Navigation Links
Low levels of blood calcium in dairy cows may affect cow health and productivity, MU study finds
Date:11/11/2013

COLUMBIA, Mo. The health of dairy cows after giving birth plays a big factor in the quantity and quality of the milk the cows produce. Now, researchers at the University of Missouri have found that subclinical hypocalcemia, which is the condition of having low levels of calcium in the blood and occurs in many cows after giving birth, is related to higher levels of fat in the liver. John Middleton, a professor in the MU College of Veterinary Medicine, says these higher levels of fat are often precursors to future health problems in cows.

"We found that about 50 percent of dairy cows suffered subclinical hypocalcemia and subsequent higher levels of fat in the liver after giving birth to their calves," Middleton said. "These higher levels of fat in the liver are often tied to health problems in dairy cows, including increased risk for uterus and mammary infections as well as ketosis, which is a condition that results in the cows expending more energy than they are taking in through their diet. All of these conditions can decrease the amount of milk these dairy cows will produce."

Middleton, along with Jim Spain, MU vice provost for undergraduate studies and professor of dairy nutrition in the MU College of Agriculture, Food and Natural Resources, studied 100 dairy cows over two years to determine how subclinical hypocalcemia affected the health of the cows after they gave birth. Previous research done at MU has found that these issues also have a negative impact on cow fertility and reproduction. While the researchers did not find any direct links to health problems, they say correlations with higher levels of fat in the liver call for further research into the health implications of low blood calcium levels.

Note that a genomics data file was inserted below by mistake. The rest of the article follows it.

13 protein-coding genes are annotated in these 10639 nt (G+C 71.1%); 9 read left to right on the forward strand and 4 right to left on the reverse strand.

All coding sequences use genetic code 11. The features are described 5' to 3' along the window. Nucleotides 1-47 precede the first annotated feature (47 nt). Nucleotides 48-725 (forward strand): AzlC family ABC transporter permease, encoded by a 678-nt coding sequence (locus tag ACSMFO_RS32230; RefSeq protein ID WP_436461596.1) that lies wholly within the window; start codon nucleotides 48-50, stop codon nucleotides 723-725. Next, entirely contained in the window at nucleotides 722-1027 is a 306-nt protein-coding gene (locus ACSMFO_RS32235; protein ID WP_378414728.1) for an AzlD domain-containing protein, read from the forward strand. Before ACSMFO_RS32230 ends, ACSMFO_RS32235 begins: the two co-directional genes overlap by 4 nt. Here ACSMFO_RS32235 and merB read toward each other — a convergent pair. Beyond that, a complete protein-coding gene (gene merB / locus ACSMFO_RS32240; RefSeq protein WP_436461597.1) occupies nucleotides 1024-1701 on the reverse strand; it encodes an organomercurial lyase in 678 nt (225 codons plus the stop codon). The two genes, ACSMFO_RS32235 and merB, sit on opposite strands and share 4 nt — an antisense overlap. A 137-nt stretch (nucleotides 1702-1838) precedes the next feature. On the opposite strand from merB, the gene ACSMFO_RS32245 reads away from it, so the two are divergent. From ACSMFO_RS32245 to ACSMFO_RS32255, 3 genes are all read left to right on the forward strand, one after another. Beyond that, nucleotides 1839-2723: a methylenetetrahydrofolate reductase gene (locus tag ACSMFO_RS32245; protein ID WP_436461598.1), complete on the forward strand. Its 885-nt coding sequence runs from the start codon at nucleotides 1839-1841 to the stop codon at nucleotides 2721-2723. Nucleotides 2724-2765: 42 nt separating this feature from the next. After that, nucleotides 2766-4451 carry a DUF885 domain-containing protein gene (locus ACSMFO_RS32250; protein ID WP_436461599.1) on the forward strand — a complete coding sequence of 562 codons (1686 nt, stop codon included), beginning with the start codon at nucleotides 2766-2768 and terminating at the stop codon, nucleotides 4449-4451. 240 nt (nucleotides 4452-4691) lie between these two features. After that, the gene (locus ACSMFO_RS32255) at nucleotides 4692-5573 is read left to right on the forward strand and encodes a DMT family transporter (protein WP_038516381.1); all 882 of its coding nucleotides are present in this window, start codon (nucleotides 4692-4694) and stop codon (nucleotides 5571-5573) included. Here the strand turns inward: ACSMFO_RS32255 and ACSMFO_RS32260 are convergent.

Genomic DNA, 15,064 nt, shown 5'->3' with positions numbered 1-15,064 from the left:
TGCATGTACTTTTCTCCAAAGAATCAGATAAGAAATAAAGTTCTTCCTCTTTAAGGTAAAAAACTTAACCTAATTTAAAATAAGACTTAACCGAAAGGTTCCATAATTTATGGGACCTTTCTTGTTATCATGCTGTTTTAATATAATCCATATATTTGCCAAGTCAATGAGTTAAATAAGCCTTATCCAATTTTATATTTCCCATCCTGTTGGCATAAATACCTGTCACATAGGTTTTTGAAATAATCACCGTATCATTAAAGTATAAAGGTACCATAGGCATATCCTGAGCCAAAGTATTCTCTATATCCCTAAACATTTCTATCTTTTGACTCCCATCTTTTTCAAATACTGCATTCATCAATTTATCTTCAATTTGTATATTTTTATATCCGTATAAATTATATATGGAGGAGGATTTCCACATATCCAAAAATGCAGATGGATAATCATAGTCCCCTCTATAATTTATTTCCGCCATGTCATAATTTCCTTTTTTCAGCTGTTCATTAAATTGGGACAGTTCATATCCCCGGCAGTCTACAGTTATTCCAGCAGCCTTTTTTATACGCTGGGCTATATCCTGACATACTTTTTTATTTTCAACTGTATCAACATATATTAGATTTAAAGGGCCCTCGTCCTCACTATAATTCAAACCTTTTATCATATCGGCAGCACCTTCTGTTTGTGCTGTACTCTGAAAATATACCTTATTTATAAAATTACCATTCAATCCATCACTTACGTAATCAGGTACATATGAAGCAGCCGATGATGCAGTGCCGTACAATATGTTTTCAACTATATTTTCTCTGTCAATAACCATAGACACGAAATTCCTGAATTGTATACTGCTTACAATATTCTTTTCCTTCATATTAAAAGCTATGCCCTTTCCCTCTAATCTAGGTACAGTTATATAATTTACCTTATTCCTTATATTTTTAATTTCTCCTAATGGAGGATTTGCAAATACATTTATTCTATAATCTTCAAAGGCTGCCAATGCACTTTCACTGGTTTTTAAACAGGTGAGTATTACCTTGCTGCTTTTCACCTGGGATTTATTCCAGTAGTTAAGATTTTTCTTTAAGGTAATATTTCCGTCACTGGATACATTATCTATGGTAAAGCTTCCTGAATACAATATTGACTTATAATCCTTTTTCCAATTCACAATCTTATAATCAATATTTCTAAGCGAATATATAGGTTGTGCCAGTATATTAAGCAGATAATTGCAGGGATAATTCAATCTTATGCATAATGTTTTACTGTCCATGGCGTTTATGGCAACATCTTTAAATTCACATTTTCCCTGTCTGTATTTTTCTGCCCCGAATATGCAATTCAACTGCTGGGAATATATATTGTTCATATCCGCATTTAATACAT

Dairy cows begin producing milk after giving birth, and continue for 11 to 12 months until they are "dried off" by a dairy farmer about 45-60 days before their next calving. To maximize the health of the cows and the amount of quality milk dairy cows produce, Middleton recommends paying close attention to dietary management in the late dry/early lactating period as well as providing supplemental sources of calcium during early lactation for cows at risk for subclinical hypocalcemia.

"Because our study suggests some potential risks for health issues in dairy cows with subclinical hypocalcemia, it is important for dairy farmers to monitor these levels in their cows," Middleton said. "For herds experiencing a high incidence of subclinical hypocalcemia around the time of calving, adding anionic salts to their diets or providing calcium solutions orally or by injection at the time of calving could be beneficial to their overall health and productivity."


'/>"/>

Contact: Nathan Hurst
hurstn@missouri.edu
573-882-6217
University of Missouri-Columbia
Source:Eurekalert

Related biology news :